Growing up I loved playing video games. It was a lot of fun to interact with them and move the story along myself through gameplay. But what ended up amazing me more than anything else was when I happened to try games that allowed you to interact with the story/character side of the experience. RPGs with secret endings, the Harvest Moon series where you got to pick which person the main character married (if anyone), etc. The realization that in a game where you had some level of control over what happened, things didn’t have to go only one way always stuck with me.

Though for most of my childhood, I always thought normal gameplay came first and that’s all there was. I didn’t know about text adventures or genres like that until I was older. Visual novels were the first story-centered type of game I stumbled on as a young teen. And it was very exciting to find games where the gameplay was all about interacting with a story. I was immediately a big fan and have been ever since.

In terms of the visual novel genre, are there any specific elements to the genre that stand out to you? Was there any particular gap you noticed in the genre that you thought you could fill with your games?

I enjoy stories where not only is anything possible, but where there can be more than one thing possible. Visual novels don’t have to follow any conventions, though certain genres do have some expected elements, and can include as many options/branches as the creator wants. It’s a lot of fun.

I didn’t think I was doing anything particularly needed when I got into making my own, though. I just wanted to create games I liked, try whatever ideas I had even if they weren’t consistent with each other, and hoped other people would have a good time with them too.

With such a wide range of games within the genre, what about the genre has contributed to the stories that you’re looking to tell through your games?

Visual novels make it easy to try out the different interaction concepts I’ve had an interest in. From point management to timed options, to choices that are purely for roleplaying/customization, and always getting to choose who the main character has a preference for (if anyone).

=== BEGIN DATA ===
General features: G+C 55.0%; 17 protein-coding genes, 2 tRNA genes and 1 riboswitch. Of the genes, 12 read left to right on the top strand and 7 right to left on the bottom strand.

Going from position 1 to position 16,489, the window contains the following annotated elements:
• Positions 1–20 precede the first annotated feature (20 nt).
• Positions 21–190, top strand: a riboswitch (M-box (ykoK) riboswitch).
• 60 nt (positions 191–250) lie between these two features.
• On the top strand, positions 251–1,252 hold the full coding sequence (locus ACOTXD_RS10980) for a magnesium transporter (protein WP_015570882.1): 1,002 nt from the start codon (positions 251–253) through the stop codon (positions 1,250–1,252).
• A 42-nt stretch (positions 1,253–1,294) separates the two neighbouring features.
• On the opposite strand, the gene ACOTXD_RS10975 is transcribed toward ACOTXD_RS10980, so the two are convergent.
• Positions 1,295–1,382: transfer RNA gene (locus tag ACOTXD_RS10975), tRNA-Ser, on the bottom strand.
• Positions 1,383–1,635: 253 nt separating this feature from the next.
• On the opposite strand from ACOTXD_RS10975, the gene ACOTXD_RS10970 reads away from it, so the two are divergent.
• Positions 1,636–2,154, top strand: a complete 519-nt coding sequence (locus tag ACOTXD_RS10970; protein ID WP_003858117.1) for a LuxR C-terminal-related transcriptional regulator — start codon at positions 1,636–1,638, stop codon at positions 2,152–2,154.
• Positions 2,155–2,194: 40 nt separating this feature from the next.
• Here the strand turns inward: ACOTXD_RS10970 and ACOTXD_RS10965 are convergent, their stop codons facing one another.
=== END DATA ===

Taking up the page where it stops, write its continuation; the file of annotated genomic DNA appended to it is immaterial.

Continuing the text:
In playing through Our Life: Beginning and Always, I noticed that the ability to really customize the player’s character is a huge part of the game. What is the significance for the GB Patch team in terms of providing such inclusive customization options for players?

When coming up with the initial ideas for Our Life, player customization wasn’t something terribly present. I was thinking about how I wanted to create a story where the characters grew up over the years, how it’d be fun to have your choices influence the way the love interest developed, that I wanted to attempt an atmosphere that was genuinely relaxing/nostalgic to people, and there was a goal of really showing off how charming the childhood friend trope could be if it was given complete focus.

A look at the character customization screen in Our Life: Beginnings & Always.

While going through that list, difficult decisions had to be made. With so many elements and such a long period of time to go over, it was stressful to try coming up with one single, perfect way to do it that would give players of all different personalities a positive experience. My solution was to default to ‘well, maybe we could make it a choice instead of a set thing’.

After repeated rounds of that, it eventually clicked that if I’m imagining players having this ideal little summer story of growing up without worries of how it’ll play out, that the best way to do that would be to just let them live how they wanted to. It was pretty obvious in retrospect. At that point, we began work on coming up with systems and structures that would allow as much personalization as possible so that as many people as possible felt comfortable and included.